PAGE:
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AUD: Australian real GDP data a mixed bag - MUFG

Discussion in 'Fundamental Analysis' started by FXStreet_Team, Dec 2, 2015.

  1. FXStreet_Team

    FXStreet_Team Well-Known Member Trader

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    FXStreet (Delhi) – Derek Halpenny, European Head of GMR at MUFG, suggests that the Australia’s real GDP expanded by a larger than expected 0.9% in Q3 after an upwardly revised 0.3% (0.2%) gain in Q2.

    Key Quotes

    “As a result, the annual rate accelerated from 1.9% to 2.5%. Growth was driven mainly by a 4.6% Q/Q surge in exports, the largest gain since Q3 2000 – and this alone added 1.0ppt to overall GDP growth.”

    “While the overall gain is a positive, there are understandable doubts over the sustainability of export growth going forward. The China/EM growth story remains unfavourable and with the BOE, ECB and BOJ all fretting about slowing global demand, the outlook for growth in Australia remains clouded in uncertainty. Exports were also boosted by a bounce after a weather related hit to shipments in Q2.”

    “When looking beyond exports though, the data looks a lot worse. Domestic demand fell by 0.5% in Q3, which was the steepest drop since Q1 2009 during the Great Financial Crisis. Australia’s terms of trade also fell by 2.4%, the seventh consecutive decline. That may raise questions over the ability of Australia to move away from mining to non-mining activity going forward.”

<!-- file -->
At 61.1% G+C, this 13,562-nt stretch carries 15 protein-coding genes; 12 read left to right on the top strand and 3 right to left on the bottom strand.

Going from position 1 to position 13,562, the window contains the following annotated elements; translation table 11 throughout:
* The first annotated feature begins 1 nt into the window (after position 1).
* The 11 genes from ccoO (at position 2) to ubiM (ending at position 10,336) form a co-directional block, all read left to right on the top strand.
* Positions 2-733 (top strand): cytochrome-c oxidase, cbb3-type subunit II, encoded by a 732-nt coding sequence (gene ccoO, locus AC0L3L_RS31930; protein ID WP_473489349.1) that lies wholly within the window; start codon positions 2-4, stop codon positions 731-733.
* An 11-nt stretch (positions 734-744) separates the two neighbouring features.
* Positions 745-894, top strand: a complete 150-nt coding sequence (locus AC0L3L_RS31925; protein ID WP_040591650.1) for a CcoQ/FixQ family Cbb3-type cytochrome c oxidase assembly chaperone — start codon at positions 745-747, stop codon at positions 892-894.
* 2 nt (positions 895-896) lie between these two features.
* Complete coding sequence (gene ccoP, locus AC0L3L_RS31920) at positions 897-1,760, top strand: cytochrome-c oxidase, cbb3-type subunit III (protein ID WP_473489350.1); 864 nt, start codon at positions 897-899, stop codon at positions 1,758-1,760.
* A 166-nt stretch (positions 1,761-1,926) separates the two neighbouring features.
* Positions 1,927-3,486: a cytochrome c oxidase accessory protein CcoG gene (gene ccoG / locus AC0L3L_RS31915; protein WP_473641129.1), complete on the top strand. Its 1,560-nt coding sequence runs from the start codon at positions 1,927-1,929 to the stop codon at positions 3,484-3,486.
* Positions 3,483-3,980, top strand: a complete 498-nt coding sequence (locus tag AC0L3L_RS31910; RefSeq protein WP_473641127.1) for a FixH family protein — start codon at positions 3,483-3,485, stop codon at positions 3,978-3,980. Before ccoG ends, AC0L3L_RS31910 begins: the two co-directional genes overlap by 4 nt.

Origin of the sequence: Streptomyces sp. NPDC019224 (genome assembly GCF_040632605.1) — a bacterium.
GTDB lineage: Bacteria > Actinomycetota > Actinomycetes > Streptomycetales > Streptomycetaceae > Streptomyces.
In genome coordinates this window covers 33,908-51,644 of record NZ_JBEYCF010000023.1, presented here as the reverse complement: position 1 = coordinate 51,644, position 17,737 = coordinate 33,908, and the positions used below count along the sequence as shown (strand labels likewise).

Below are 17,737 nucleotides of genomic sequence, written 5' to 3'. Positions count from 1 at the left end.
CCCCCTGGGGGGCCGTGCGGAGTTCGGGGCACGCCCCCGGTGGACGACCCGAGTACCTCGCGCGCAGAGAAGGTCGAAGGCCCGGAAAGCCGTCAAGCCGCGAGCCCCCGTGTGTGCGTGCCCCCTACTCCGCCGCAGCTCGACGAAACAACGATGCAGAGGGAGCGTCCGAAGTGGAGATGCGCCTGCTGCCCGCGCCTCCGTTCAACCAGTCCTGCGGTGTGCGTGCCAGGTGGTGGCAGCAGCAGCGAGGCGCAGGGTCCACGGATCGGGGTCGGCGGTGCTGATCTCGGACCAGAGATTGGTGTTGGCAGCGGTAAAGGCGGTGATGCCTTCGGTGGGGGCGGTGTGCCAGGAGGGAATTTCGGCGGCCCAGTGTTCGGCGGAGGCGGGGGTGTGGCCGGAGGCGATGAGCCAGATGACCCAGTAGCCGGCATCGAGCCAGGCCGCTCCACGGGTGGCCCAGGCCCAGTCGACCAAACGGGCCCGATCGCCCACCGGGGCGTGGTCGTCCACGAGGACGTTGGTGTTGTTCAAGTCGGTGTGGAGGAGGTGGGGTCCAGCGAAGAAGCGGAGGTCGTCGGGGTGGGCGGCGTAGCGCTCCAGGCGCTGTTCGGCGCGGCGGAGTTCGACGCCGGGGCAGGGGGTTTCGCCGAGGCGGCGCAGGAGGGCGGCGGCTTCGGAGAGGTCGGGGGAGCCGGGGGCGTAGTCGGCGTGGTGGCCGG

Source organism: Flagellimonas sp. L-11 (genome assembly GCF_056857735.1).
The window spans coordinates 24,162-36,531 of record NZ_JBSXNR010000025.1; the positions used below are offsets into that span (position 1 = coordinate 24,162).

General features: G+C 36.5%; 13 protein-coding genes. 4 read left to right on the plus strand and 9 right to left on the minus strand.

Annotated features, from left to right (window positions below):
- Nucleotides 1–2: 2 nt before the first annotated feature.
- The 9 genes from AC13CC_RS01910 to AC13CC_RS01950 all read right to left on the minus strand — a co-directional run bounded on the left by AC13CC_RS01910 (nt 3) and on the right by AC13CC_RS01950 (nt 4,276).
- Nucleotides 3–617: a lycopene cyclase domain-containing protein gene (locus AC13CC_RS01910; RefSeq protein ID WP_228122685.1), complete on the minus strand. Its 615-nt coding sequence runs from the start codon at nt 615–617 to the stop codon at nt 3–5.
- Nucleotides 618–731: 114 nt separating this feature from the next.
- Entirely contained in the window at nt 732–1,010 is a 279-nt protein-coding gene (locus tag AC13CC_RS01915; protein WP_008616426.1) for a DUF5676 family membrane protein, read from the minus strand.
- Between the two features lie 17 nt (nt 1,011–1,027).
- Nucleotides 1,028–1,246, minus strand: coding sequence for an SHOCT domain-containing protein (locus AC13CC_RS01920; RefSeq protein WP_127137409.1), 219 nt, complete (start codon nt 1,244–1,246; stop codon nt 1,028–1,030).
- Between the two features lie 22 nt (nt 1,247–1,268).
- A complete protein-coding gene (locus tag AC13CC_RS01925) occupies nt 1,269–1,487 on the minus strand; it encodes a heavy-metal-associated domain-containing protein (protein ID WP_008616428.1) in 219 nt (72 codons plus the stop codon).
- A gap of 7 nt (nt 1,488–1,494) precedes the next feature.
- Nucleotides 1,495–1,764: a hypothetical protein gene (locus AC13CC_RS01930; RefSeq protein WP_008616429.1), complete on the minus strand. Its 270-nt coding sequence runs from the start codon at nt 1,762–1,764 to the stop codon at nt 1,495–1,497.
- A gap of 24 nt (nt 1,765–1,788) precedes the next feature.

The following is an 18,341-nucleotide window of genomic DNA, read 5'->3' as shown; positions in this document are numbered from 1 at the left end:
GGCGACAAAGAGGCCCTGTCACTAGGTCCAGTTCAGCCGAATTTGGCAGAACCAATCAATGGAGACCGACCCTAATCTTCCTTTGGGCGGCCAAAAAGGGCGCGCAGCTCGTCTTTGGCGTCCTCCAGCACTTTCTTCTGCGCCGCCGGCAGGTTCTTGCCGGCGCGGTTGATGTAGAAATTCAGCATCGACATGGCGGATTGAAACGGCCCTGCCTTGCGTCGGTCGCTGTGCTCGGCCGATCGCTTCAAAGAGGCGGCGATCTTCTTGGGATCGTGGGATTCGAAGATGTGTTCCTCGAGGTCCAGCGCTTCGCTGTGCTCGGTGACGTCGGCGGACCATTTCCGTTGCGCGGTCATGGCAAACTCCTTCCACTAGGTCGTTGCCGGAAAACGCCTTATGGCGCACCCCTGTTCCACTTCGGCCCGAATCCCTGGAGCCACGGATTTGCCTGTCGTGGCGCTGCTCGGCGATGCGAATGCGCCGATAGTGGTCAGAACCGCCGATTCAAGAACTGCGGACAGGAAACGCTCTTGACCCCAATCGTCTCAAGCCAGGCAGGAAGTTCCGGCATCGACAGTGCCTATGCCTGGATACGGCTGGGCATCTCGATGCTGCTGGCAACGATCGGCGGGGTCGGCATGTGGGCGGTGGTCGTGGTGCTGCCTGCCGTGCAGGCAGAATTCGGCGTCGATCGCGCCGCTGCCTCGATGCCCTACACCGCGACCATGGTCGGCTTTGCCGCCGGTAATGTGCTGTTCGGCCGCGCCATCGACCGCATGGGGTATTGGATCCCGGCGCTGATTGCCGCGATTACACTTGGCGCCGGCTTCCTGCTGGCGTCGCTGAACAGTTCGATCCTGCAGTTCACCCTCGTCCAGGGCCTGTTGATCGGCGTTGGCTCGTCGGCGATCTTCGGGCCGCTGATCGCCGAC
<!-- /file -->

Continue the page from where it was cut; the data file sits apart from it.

“It certainly reinforces the need for the Australian dollar to remain weak. The shift in rhetoric from the RBA suggesting less chance of additional monetary easing has prompted a jump in short-term yields and a jump in AUD/USD. Governor Stevens added to that rhetoric today by describing the situation in Australia since the financial crisis as “quite respectable”.”

    “The 2-year swap rate has jumped 24bps since the start of November. Since just prior to the strong jobs report, AUD/USD is over 4% higher. Over the same period iron ore prices are 12.5% lower and since the most recent peak in October, iron ore prices are 25% lower. The rates market has now effectively taken out the probability of more easing. Where can AUD/USD go from here? From a yield perspective, market participants will have to consider RBA tightening – that’s not going to happen and hence we see only downside risks from here for AUD/USD, especially given what’s happening to commodity prices.”
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